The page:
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Effective Parents Recognize that Change Takes Time

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Effective Parents Recognize that Change Takes Time

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Effective parents recognize that change  takes time, and they implement a plan to make necessary changes

Do you recall the old saying, “Patience is a virtue”?  While the ability to wait calmly or to accept delay without getting angry may indeed be a commendable quality in some aspects of your life, it has no place when it comes to your child’s education.  Your child has one year to devote to each grade level, and a limited time to perfect his reading, math or social skills.  When you sense that your child is falling behind, it is difficult to stand by, patiently waiting for things to improve when there is no plan in place.

There is another adage that is more appropriately applied when you realize that your child’s needs are not being met.  That is, “The squeaky wheel gets the grease.”  We all recognize that school systems are often overwhelmed in their efforts to serve the needs of many children.  Getting school administrators to focus on your child’s situation requires your persistent involvement to separate him from the pack and to obtain the individual attention he deserves.

Sometimes even your persistence is not enough to positively impact your child’s program.  If you reach a stalemate with the District, your only alternative is to remove the school from the “driver’s seat.”  Let’s face it, the school will make all of the decisions until you level the playing field.  The most effective way to do this is to file for a due process hearing.  Once you file, the ultimate decisions about your child’s program will be made by a neutral hearing officer who will decide the issues based upon your child’s individual needs and the law, not on budgetary concerns.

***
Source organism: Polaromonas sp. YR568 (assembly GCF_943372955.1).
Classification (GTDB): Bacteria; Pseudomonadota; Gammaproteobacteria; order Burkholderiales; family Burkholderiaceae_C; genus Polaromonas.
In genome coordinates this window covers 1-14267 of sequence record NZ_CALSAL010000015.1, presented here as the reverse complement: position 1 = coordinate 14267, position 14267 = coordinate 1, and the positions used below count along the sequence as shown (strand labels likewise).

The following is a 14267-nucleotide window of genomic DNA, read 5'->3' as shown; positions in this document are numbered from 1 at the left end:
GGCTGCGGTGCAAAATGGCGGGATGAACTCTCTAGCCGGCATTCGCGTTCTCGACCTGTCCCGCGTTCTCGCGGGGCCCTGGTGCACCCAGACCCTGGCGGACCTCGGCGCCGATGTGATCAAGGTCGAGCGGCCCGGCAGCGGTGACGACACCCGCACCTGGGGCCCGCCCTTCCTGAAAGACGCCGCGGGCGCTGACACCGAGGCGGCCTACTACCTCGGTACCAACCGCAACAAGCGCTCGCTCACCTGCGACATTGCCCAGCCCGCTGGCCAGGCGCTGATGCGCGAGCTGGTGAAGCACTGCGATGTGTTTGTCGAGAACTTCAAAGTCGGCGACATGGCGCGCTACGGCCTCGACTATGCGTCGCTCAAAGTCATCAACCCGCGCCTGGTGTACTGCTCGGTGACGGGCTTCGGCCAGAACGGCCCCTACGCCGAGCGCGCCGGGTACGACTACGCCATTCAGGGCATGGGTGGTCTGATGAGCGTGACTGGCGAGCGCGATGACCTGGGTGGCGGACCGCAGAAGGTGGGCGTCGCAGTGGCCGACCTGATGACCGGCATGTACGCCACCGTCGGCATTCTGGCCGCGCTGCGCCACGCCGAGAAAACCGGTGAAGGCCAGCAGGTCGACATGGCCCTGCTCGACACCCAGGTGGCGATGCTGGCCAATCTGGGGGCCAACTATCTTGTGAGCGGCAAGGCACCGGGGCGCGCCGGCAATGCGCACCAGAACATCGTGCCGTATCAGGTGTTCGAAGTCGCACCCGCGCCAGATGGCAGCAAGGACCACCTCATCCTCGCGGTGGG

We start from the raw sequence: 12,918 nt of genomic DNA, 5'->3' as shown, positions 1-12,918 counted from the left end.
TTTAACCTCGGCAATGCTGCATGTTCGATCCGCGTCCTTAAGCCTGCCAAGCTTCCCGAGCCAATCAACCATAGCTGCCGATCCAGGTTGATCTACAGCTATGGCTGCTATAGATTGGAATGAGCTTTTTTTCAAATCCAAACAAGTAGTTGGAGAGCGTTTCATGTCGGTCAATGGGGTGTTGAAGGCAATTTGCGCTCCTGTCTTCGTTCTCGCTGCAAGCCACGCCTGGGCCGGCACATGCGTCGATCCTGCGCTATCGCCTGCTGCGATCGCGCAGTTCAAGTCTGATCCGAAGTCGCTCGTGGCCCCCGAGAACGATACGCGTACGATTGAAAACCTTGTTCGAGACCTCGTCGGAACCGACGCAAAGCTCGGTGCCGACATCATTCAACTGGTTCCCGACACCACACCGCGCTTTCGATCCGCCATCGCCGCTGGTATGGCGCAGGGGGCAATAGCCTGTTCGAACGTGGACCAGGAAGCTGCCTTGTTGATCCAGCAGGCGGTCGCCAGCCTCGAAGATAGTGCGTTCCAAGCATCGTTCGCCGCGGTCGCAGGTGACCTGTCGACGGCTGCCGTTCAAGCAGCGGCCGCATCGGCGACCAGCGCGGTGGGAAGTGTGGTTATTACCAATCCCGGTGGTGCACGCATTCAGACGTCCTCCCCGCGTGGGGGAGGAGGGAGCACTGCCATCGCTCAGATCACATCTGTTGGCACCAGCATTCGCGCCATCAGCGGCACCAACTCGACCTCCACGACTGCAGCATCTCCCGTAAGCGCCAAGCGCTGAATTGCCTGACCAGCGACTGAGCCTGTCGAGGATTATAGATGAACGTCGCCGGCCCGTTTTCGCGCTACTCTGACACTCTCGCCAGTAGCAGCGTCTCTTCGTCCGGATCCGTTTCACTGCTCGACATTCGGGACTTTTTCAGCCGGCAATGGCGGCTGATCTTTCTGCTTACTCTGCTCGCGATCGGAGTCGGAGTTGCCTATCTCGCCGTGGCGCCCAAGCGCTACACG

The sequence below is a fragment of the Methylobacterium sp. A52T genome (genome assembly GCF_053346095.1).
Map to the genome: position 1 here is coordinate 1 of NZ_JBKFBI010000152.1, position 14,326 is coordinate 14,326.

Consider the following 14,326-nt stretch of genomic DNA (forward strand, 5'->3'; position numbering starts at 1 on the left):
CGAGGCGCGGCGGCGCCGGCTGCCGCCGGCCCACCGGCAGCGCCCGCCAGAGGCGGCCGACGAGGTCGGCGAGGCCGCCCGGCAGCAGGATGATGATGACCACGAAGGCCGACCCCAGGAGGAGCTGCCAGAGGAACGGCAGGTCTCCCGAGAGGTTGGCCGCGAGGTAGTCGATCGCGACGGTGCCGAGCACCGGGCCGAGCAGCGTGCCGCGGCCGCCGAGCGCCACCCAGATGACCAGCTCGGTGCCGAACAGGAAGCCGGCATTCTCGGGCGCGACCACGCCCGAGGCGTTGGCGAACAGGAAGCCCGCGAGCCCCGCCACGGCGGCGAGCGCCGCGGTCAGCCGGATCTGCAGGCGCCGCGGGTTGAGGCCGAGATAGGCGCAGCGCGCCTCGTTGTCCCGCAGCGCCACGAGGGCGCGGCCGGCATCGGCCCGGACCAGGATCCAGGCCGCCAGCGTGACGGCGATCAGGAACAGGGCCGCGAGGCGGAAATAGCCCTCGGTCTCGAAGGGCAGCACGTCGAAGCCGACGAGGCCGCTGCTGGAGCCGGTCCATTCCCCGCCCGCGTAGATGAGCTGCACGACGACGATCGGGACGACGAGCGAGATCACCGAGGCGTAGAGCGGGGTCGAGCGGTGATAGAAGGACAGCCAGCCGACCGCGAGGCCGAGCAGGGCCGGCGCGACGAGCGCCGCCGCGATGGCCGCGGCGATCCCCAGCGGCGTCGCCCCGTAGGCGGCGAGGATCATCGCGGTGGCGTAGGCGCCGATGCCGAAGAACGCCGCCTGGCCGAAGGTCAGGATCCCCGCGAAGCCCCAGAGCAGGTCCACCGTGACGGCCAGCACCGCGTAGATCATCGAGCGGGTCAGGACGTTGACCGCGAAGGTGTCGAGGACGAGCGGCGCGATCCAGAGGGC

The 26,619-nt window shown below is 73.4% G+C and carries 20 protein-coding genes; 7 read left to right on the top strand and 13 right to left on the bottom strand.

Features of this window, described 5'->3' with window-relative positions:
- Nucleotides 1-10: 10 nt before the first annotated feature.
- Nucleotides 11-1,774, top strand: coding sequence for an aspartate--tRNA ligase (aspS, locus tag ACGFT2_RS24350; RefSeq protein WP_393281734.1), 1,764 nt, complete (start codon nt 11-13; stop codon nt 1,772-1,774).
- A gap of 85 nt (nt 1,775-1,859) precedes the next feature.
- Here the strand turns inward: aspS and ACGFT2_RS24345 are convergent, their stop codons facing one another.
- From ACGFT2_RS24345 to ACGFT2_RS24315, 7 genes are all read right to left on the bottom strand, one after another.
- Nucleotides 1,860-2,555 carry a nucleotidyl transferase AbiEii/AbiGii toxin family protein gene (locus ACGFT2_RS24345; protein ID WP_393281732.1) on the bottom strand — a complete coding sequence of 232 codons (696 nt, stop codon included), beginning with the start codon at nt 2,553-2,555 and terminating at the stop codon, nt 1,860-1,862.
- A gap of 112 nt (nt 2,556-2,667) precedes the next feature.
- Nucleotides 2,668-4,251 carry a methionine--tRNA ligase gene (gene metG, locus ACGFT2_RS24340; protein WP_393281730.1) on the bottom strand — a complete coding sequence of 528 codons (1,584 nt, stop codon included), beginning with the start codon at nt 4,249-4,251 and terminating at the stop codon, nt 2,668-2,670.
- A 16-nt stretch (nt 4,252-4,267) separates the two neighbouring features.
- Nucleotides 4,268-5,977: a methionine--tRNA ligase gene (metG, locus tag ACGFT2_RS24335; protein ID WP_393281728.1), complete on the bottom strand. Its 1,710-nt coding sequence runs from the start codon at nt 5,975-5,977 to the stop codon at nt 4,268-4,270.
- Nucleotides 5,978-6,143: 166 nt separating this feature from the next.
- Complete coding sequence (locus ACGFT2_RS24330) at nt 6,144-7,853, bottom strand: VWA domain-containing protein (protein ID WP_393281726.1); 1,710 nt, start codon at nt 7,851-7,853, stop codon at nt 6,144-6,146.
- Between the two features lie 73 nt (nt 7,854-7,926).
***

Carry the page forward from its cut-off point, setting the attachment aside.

All too often, parents wait to seek additional services or a specialized placement for a child who cannot read at grade level until the child is entering middle school.  These well-meaning parents have waited patiently during the elementary school years, accepting that the school “knows best” and not challenging the District’s proposals.  This patience is not rewarded.  Obviously, the sooner a child receives appropriate services, the better chance she will have to overcome her disability.  It is essential that you become actively involved in your child’s program as soon as you sense that something is wrong, and that you seek the assistance of an advocate or attorney if you need further assistance.

My practical advice concerning out-of-district placements:  Parents often come to see me in May or June with the idea that they would like an out-of-district placement for their child to begin the following September.  Please bear in mind that it will be several months before you can expect a decision through a due process hearing.  Schools will usually seek delays in hearings during the summer because of staff vacations.  In my experience, it is unreasonable to expect a decision before September in any case which is not filed by mid-April.  This can be very frustrating because the private schools usually will not hold your spot pending the decision.  Therefore, planning is critical, and I would encourage parents who intend to seek an out-of-district placement to consult with an attorney as soon as possible.

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